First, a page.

In addition to just speaking the language, your tandem partner can also offer some insight into the strange ways of their fellow countrymen. If you really hit it off with your tandem partner, you may even meet his or her friends or score an invitation to a party.

Get out and about

As the honeymoon phase of being abroad begins to wane, and you find yourself watching episodes of American television on the internet, just gathering up the desire to leave the house can become difficult. Having an arranged time to meet with someone will force you to take a shower, change out of your sweatpants, and go outside.

Some folks abroad have even been known to establish multiple partnerships so that they have someone to meet with on three or four different nights of the week. Once you’re out, it’s easier to stay out.

CBYX fellows enjoying breakfast with new friends. Photo credit Will Biesiadecki

The Possibilities Are Endless

During my first experience living abroad, I studied at a university in Freiburg, Germany through an exchange organization. It was my first time in another country, and although everyone had warned me not to spend all my time with the other Americans in the program, I did it anyway at first because it was comfortable. Since one of my majors was German, my main goal in studying abroad was to improve my German language skills. Clearly, that would not happen by spending each night with my fellow international students, so I sought out a tandem partner.

My partner, Melanie, was a German student who had spent a year as an au pair in Ireland and was eager to not let her English slip away. Melanie and I met once a week at a local Irish pub. It was awkward at first; I felt bad correcting her in a conversational setting, and I found it difficult not to lose my thoughts when she interrupted me with corrections. We pushed through the awkwardness, and eventually made some ground rules. For example, we decided to wait for a natural pause in a story to interject with suggestions, questions, or advice.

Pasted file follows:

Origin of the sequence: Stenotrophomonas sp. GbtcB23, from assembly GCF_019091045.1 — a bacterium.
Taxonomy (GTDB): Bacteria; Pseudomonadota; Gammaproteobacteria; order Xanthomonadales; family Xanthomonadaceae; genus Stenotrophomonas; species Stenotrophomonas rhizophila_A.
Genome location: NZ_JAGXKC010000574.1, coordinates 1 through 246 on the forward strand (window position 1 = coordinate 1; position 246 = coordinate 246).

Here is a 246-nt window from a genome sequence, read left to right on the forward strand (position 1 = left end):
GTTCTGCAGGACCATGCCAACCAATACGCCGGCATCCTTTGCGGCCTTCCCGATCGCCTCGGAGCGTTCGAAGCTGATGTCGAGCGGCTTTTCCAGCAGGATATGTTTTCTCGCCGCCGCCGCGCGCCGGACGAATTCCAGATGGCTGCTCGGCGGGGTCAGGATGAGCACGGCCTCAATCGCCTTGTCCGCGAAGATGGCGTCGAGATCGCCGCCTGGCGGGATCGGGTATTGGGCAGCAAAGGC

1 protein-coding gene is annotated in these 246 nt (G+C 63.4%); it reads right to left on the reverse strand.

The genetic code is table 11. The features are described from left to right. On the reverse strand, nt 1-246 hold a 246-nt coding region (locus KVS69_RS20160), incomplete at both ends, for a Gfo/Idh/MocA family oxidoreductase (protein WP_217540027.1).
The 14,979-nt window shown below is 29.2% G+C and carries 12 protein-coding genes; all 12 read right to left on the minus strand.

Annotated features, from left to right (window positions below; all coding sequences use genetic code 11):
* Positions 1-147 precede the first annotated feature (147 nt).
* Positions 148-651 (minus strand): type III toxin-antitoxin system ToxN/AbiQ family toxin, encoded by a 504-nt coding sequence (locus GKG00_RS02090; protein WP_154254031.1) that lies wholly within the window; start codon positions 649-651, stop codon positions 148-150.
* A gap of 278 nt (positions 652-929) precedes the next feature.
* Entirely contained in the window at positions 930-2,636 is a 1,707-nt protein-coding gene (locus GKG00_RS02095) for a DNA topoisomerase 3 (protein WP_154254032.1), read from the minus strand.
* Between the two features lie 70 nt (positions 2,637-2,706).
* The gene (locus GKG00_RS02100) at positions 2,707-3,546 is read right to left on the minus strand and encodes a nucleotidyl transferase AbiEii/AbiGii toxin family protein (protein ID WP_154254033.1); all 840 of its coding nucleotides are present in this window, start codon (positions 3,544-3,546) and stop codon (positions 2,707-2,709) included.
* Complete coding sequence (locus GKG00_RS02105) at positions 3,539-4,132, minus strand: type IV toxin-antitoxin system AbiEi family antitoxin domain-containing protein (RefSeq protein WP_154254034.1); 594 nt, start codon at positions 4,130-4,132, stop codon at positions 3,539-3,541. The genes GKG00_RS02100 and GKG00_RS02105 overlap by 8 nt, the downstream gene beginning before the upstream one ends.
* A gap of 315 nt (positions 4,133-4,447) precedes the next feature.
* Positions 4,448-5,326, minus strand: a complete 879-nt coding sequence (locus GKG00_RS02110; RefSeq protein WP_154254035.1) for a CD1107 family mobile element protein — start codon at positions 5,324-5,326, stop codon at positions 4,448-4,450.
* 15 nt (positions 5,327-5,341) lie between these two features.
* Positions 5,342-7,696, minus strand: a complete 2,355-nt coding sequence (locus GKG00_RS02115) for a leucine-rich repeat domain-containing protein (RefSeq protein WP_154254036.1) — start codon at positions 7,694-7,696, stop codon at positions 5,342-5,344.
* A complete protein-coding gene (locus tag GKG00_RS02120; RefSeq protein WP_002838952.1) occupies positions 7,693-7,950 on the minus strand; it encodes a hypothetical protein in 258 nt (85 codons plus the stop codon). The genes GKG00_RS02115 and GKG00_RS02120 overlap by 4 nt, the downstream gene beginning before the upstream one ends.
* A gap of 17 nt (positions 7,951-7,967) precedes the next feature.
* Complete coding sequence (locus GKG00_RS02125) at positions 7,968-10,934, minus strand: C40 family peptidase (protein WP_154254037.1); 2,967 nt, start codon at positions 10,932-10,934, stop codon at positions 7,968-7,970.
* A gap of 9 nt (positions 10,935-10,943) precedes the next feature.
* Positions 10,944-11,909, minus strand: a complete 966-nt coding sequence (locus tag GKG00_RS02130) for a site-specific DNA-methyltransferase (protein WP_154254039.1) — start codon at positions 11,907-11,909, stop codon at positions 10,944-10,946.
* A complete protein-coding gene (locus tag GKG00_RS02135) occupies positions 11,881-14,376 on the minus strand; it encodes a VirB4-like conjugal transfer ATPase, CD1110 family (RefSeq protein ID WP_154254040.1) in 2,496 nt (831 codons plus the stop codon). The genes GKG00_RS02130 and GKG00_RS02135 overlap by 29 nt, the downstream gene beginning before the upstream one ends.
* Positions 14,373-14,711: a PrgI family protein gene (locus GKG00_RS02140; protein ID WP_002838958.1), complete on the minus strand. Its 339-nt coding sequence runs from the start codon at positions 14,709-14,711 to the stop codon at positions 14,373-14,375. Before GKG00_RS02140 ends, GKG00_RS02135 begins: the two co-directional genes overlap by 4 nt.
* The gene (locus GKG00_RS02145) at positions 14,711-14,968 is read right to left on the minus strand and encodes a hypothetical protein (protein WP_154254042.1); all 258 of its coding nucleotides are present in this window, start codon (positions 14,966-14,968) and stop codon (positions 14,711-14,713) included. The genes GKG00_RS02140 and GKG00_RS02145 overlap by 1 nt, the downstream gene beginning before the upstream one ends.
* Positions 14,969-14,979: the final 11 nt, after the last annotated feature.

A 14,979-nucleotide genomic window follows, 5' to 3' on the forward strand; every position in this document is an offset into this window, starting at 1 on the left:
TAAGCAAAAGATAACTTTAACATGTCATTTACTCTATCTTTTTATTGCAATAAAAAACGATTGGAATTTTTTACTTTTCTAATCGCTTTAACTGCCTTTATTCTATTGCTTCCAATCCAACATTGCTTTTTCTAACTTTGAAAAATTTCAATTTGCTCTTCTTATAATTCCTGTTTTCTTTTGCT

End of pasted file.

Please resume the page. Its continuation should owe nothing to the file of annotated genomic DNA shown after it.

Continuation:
Eventually, we organized some tandem partner group meetings, in which three or four other pairs of tandem partners, who were also working on German and English, would meet and chat with each other. These group meetings were a nice way to meet other Germans and to receive feedback from different people on my German.

Amanda reconnects with old friends at the Berlin Wall. Photo credit Amanda Rohm Daquila

A few years later, I went on to become an instructor of German at an American university. The improvement of my language skills while in Germany had been crucial in helping me land the job. Furthermore, it helped to make me a good teacher. Since I had experienced firsthand how great an impact conversation has on language learning, I used a conversational style in my classroom. I also developed an online forum where beginning German language learners could meet and arrange weekly conversation meetings. The inspiration for this idea clearly came from my own experience with my tandem partner.

In my current position as the Congress-Bundestag Youth Exchange for Young Professionals Program Director with Cultural Vistas, I use German daily and have the opportunity to advise students on how to immerse themselves successfully in their host communities. Finding a tandem partner is always at the top of my list of suggestions.

Learn more about Cultural Vistas’ Congress Bundestag Youth Exchange for Young Professionals Program